IRSHAD SALIM (Updated) — My 17-year-old assistant Shahbaz’s father Nawaz brought me some freshly grinded gur (molasses) today –they were made in Sahiwal. I asked him how things were in his gaon (village) in Chiniot. “All roads were closed including the motorway”, he said, as he made himself comfortable on the sofa in front of me and took a bite of the gur himself. Have u ever cried, I asked him. “Yes, when I remember my parents and some other things.”, he responded.
Six-footer Nawaz helps me feed birds on the balcony, a daily ritual we have under way since over three months now — after his and his boss’ initial NO. “Because birds s**t”, I was told. And then there was a day or two of no feeding — relent then made things happen: Feeding birds became a daily ritual.
These birds have been on the planet Earth since we captured their lands. Nawaz hesitantly nodded at first, on my telling him so, and then agreed. Now he helps me feed them and placing water for them in a mini tumbler is his daily ritual. Sometime he does it on his own.
Nawaz and me have a couple of things in common I realized. Crying is one of them, even though I’m almost half his size and posture. Nawaz’s net worth is quite a bit more than mine though, including disposable income. He didn’t study he said.
Nawaz nods at me, and puffs his cigarette as I puff mine and we discuss the “Gharib Awam” narrative, politics, Sharifs, Khan, Zardari, et al. Smoking cigarette is a common denominator between us; it helps keep our disagreements at the minimum. Plus the bird feeding episode helped us understand each other.
He’s a big boy –never went to school, has a home in his village, and loves politics as much as I love Gur, Daal and Kalonji.
Big boys don’t cry I was always told, but me and Nawaz do –perhaps they all should, experts say. Heaven knows we need never be ashamed of our tears, for they are rain upon the blinding dust of earth, overlying our hard hearts. – Charles Dickens, 1861.
Things are bad these days, Nawaz agrees, but doesn’t complain. His disposable income hasn’t been dented as to make him a cry baby. Some of the wealthy ones I know, complain, when some of them call to find out how I was doing in Islamabad. They don’t cry, as far as I can recall. We have forgotten how the seeds of emotional suppression were sown. Not crying is a pervading idea, specially in Western culture and its percolation in our desi society. I remember watching actor Nadeem, Rangeela, Tariq Aziz, and some others crying on the big and small silver screen. Those were the days. Not any more though.
That ‘big boys don’t cry’ is a social attitude, I read, “which has been instilled into boys to hold back emotion in hope of ‘upholding’ the masculine image”, says one of the Google searches. But social media is our silver screen now, and I have not seen pics or videos or WhatsApp share of any big boys crying. Except one or two.
According to a study published in the journal Psychology of Men and Masculinity, footballers who cried reported higher levels of self-esteem. They were less concerned about peer pressure and didn’t mind crying in front of their teammates.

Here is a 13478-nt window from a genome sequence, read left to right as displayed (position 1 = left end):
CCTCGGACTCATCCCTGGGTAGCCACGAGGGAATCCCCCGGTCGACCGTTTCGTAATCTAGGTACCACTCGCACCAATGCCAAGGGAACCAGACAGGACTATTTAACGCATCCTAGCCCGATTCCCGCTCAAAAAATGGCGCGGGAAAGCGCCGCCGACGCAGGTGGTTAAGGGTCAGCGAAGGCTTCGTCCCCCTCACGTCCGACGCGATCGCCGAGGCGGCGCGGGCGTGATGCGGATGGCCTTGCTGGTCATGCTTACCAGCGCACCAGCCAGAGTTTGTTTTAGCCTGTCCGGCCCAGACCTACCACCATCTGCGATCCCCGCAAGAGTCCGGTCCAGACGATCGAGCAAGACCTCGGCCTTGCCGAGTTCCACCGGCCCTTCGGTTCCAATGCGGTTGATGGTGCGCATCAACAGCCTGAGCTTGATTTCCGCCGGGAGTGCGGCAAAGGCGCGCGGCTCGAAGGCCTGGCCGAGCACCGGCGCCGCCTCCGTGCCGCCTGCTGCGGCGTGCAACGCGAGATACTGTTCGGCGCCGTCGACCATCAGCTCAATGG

We have lost these heroes, role models, sportsmen, did we?
Multiple studies across cultures show that crying helps us bond with our families, loved ones and allies. The larger the contour of those whom we love and care for, the chances are our crying will ease our inner self, and allow for healing to take place. The planet itself is in a healing process. Those who cry belong to this planet also, no?
Whenever the word “cry” comes in my mind, I recall the “Don’t cry for me Argentina” song. Eva Peron was revered by the lower economic classes, young and old.
Don’t cry for me Argentina please as I am one of the Gharib Awam. Don’t let Dapper Dans around you obstruct our connect”, says one of the many of Khan’s young supporters. We’re the shirtless ones (los descamisados in Spanish).
So is Shahbaz. Studying. He’s helping me translate this piece in Urdu. He doesn’t have the angst and the anger his dad is carrying even though he is doing far better than some of the Gharib Awam. I have met and talked to many; they are the young, restless, educated ones with just enough disposable income to maintain self-esteem. They are the ones who don’t own a 5 or 10 marla but studied fantasizing a greener pasture, and live with parents in rented abodes. They still do. Majority of the 5 or 10 Marla one’s I met though, when asked why they didn’t study, responded with a “Bus Sir/ ji”. I cry for the both community of have nots.
They both are the Gharib Awam, –the shirtless ones, and for different reasons though. One appears to be of the Gharib Awam voluntarily, unwittingly or due to neglect. The other also is of the neglected ones. So Gharib Awam means both: Nawaz (did not study), and his son Shahbaz (studying for greener pasture). And then we have those who studied, don’t have a home in a village, and don’t have enough disposable income. they live in a rented place. Their Net Worth if any, doesn’t count; they all are the shirtless ones (Gharib Awam) I’m told. How does our electronic media identify them. This is a million dollar question.
We all are made of sterling material though, as Jinnah said:
If neglected, Sterling tarnishes; once polished, it shines. May be this differentiates Gharib Awam and the rest. Not disposable income nor Net Worth or both. This is a teardrop.